She was the only woman in the committee of tellers and after hours of laborious work the men bewailed the fact that they could not smoke because there was a woman present.

"Go ahead and smoke," she admonished. Later, when the news of the incident came out, she received many telegrams and letters from women's clubs deploring her action as "encouraging the very thing they sought to stop." Miss Addams explained that she would not ask the Civic and Commerce men to stop smoking out of deference to the other women present.

Mrs. T. G. Winter introduced Miss Addams, briefly eulogizing the patience, faith, humility and service which she said had characterized her life. [Page 4]

Social Evil Study is Urged

Miss Addams Declares People
Learn of Conditions and
Combat Them.

"Social evils can never be properly dealt with until the people awake to a realization of their seriousness and make efforts to obtain more intimate knowledge of the existing conditions, said Miss Jane Addams, who addressed an audience last night in the First Congregational church on "Newer Possibilities of Social Service." The auditorium of the church and the lobbies were crowded and Miss Addams' remarks were interrupted several times by bursts of applause. Rev. J. E. Freeman of the St. Mark's church, and Rev. L. A. Crandall of Trinity Baptist church, greeted Miss Addams in behalf of their congregations and Dr. Cyrus Northrup tendered her the greetings of the Methodist Conference now in session in Minneapolis.

Miss Addams spoke as the guest of the Minnesota Congregational club. In introducing her, Rev. H. P. Dewey of the Plymouth Congregational church, president of the club, paid a tribute to her work in Chicago and said that if the people of the United States desired to have a woman to occupy the presidential chair Miss Addams would be well fitted for the position.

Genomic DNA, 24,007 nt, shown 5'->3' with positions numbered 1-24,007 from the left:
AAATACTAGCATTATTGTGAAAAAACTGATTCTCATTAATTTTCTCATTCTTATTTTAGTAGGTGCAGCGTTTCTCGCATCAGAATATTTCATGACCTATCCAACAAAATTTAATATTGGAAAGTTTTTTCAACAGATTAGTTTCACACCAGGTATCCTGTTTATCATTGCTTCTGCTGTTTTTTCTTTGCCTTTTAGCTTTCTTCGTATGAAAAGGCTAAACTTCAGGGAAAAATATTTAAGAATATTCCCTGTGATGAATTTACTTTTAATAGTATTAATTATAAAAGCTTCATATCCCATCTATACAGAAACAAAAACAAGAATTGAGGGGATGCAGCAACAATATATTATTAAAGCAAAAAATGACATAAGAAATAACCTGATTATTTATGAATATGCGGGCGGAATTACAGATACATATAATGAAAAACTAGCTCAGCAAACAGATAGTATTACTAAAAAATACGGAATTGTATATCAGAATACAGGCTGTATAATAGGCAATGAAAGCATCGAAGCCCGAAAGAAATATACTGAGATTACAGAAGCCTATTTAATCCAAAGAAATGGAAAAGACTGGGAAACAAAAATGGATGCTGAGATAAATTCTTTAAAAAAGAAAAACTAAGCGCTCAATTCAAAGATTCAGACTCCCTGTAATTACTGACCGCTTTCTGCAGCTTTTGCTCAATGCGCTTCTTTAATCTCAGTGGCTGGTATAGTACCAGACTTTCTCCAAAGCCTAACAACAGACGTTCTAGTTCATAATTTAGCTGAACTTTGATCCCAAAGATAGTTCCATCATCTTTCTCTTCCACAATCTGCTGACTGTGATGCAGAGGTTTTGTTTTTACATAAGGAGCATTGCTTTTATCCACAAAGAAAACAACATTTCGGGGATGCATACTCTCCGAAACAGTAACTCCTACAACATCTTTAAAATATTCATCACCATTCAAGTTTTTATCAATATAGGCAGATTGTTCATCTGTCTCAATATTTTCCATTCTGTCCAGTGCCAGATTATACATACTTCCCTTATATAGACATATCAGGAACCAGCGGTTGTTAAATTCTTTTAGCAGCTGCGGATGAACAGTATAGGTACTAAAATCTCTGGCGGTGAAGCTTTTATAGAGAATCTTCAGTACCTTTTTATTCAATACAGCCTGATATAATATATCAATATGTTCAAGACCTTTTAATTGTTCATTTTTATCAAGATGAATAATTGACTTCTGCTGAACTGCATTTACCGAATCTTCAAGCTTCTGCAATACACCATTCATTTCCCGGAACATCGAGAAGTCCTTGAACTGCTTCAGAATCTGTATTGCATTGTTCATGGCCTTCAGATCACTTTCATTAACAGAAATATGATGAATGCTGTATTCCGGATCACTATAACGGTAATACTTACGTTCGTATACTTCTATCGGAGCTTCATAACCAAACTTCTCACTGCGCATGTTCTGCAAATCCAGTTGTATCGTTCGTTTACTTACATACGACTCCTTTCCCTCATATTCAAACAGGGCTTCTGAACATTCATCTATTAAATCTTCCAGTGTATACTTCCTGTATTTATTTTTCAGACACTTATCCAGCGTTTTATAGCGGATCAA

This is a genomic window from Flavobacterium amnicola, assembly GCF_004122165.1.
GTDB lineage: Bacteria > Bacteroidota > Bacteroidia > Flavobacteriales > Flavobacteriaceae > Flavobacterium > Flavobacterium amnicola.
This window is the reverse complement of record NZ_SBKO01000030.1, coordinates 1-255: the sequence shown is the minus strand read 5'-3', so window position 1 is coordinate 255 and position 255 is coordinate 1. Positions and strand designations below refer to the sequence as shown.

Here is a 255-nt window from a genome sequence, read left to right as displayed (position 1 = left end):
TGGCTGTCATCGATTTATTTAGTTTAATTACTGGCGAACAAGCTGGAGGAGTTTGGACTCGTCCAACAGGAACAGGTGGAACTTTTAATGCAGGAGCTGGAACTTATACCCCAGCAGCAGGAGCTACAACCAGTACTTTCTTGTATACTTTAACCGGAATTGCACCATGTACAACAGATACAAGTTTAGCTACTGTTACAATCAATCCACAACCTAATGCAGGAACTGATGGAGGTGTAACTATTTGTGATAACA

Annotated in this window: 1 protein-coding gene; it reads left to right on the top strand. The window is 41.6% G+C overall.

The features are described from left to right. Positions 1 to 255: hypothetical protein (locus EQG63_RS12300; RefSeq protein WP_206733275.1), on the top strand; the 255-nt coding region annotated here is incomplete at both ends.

Miss Addams said that the people and the churches throughout the country were confronted with a problem in the social evils that was in reality a test. "The police and the different associations," she said, "are doing good work in bettering conditions in society, but the matter will not be properly dealt with until the people know more about what is actually going on and realize that it is their duty to deal with the matter.

"Get in Touch With Conditions."

"The people themselves," she said, "must get in touch with the [denizens] of the underworld and learn just what the conditions are. They must find out how young girls are led astray and young boys turned into criminals. Then they will be able to cope with the problems.

Miss Addams declared that commercial enterprises were in a great way responsible for the ruination of [Page 5] young girls and boys. "The public dance hall," she said, "is one of the greatest factors in the degradation of girls and boys. A great number of these places are conducted in connection with saloons and the dancers are urged to drink liquor. About a year ago it was discovered upon investigation in Chicago that out of 319 dance halls, 264 were conducted in connection with saloons and waiters went about upon the floor urging the dancers to drink."

Miss Addams, in outlining plans to cope with the seduction of young girls, gave three phases of the situation, which must be considered -- the social, economical and the scientific. She said that efforts should be made to make the home life of girls more pleasant and to create conditions which would keep them from falling into temptations. She said that one-sixteenth of all the working girls in Chicago were living away from homes, and that a number of clubs and associations had been formed which were proving of great value in aiding these girls and women to lead comfortable and respectable lives.